Mary Elizabeth Cotter

Dissertation Committee:

Professor Hervé Varenne, Sponsor
Professor Hope Leichter

Approved by the Committee on the Degree of Doctor of Education

Date FEB 12 1996

Submitted in partial fulfillment of the
requirements for the Degree of Doctor of Education in
Teachers College, Columbia University


This single-case study examines selected features of interactions during "medicalized" childbirth, i.e., childbirth in a hospital setting. The ethnographic data include sixteen hours of videotaped interactions collected by following one pregnant woman through prenatal care, labor, and childbirth. Transcripts were developed, in varying levels of detail, for all sixteen hours of videotape. The two hours of hospital labor provide the main focus, and the issue of pain is a leit motif. This study builds on the work of Brigitte Jordan (1993), and examines data from the perspective of ethnomethodology.

The term "medicalized childbirth" glosses a complex web of interactions and negotiations; this study shows how participants use various aspects of the hospital labor setting as resources in their interactions. By examining aspects of both talk and nonverbal behavior, this study explicates some of the structural features of uterine contractions. Contractions, which at first appear to "belong" to the laboring woman, are shown to be socially organized, and to involve a series of behaviors not just of the laboring woman, but of other participants as well. Contractions displays, which are generally thought to be an inevitable feature of labor, are shown to be a function of their interactional context such that, at times, they seem almost to disappear.  In this respect, this study supports Heath's (1989) work on pain expression.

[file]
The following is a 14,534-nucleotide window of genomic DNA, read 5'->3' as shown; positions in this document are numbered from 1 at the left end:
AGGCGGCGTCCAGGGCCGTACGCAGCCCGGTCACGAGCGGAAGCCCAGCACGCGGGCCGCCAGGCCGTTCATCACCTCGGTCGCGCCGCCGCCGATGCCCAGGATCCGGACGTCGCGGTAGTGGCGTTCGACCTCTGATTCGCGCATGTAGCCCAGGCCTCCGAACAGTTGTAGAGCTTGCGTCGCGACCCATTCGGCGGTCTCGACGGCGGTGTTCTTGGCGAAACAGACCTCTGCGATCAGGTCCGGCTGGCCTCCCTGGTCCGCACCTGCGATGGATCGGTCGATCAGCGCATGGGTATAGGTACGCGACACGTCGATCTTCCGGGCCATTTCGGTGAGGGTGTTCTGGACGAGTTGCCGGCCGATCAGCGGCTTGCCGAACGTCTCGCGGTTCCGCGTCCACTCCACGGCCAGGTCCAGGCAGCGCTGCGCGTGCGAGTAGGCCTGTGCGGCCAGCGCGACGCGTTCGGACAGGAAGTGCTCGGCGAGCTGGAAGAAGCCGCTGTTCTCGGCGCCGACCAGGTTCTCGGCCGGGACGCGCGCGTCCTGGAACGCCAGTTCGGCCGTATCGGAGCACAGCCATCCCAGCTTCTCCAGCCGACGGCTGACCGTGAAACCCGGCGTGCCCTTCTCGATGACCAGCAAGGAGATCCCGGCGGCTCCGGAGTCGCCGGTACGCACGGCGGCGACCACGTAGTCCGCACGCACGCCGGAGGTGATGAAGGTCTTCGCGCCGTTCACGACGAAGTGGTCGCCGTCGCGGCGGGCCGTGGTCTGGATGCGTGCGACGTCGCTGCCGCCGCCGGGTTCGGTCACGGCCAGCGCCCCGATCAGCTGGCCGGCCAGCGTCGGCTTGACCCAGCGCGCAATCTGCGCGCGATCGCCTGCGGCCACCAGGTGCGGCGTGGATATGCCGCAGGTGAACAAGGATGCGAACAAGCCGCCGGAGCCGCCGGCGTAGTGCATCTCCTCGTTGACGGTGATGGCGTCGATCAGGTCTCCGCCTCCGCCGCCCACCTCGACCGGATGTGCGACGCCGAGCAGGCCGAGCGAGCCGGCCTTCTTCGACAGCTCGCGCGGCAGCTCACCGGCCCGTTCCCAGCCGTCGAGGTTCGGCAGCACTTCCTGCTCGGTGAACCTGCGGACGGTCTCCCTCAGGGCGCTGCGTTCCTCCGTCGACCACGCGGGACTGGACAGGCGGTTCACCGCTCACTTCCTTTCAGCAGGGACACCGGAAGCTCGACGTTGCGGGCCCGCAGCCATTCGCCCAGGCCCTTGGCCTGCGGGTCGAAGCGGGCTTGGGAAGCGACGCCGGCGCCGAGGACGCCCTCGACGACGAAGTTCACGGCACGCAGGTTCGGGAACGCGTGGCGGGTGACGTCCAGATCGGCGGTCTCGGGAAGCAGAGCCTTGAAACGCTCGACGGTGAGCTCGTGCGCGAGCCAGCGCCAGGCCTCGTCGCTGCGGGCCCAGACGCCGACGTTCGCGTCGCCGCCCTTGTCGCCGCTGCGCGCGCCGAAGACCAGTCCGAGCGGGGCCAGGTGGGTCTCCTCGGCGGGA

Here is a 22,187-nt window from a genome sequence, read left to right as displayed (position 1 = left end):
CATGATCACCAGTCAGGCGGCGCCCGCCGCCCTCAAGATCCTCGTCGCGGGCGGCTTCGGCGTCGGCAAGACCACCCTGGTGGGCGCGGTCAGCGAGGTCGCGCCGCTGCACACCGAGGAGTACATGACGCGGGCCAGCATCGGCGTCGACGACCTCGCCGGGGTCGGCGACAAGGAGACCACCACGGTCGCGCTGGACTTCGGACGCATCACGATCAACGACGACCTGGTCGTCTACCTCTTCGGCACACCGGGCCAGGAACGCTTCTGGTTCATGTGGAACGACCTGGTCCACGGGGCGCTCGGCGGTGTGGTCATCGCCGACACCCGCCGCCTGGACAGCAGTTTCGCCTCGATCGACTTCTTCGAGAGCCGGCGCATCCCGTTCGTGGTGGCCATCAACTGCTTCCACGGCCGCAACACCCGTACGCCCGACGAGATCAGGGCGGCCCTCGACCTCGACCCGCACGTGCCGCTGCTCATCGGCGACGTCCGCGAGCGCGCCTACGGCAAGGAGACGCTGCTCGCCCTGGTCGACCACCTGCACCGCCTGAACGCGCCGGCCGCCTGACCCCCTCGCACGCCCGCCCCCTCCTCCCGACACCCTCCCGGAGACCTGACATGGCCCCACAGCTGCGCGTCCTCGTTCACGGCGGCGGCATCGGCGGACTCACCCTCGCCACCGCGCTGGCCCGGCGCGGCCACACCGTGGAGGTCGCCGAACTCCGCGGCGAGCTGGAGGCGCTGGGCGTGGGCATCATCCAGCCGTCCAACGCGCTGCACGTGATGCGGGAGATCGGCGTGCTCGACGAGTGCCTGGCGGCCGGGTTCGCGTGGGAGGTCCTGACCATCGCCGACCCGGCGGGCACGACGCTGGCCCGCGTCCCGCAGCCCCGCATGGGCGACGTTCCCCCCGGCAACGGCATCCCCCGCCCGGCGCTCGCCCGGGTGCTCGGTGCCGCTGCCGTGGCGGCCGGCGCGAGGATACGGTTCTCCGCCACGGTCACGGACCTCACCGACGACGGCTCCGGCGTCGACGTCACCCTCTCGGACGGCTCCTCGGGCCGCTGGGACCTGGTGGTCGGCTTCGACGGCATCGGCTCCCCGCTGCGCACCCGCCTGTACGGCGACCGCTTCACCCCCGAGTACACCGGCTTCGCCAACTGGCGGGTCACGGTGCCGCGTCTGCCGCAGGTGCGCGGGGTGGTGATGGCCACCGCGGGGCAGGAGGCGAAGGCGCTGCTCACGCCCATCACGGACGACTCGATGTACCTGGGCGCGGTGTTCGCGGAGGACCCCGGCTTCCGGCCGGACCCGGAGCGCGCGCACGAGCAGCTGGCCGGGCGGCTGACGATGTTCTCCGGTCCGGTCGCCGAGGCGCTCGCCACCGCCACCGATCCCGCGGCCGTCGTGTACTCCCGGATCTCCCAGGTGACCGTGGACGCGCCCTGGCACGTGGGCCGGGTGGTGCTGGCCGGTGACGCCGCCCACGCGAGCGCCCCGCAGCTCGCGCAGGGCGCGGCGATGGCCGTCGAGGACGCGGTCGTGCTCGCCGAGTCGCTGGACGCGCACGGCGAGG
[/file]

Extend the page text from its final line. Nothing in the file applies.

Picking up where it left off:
Other aspects of medicalized childbirth examined include the following: 1) the kinds, functions, character, and topics of talk during labor; 2) the interactional role of the fetal monitor; 3) how stories of past labors function as a resource in present interactions; and what interactional jobs that get done by such stories; 4) participation statuses of the interactants. Particular attention is given to the following question: is the pregnant woman's professional "identity" as a physician interactionally relevant in this setting?

For a further analysis of this case see How many doctors are there in this house

November 27, 1998.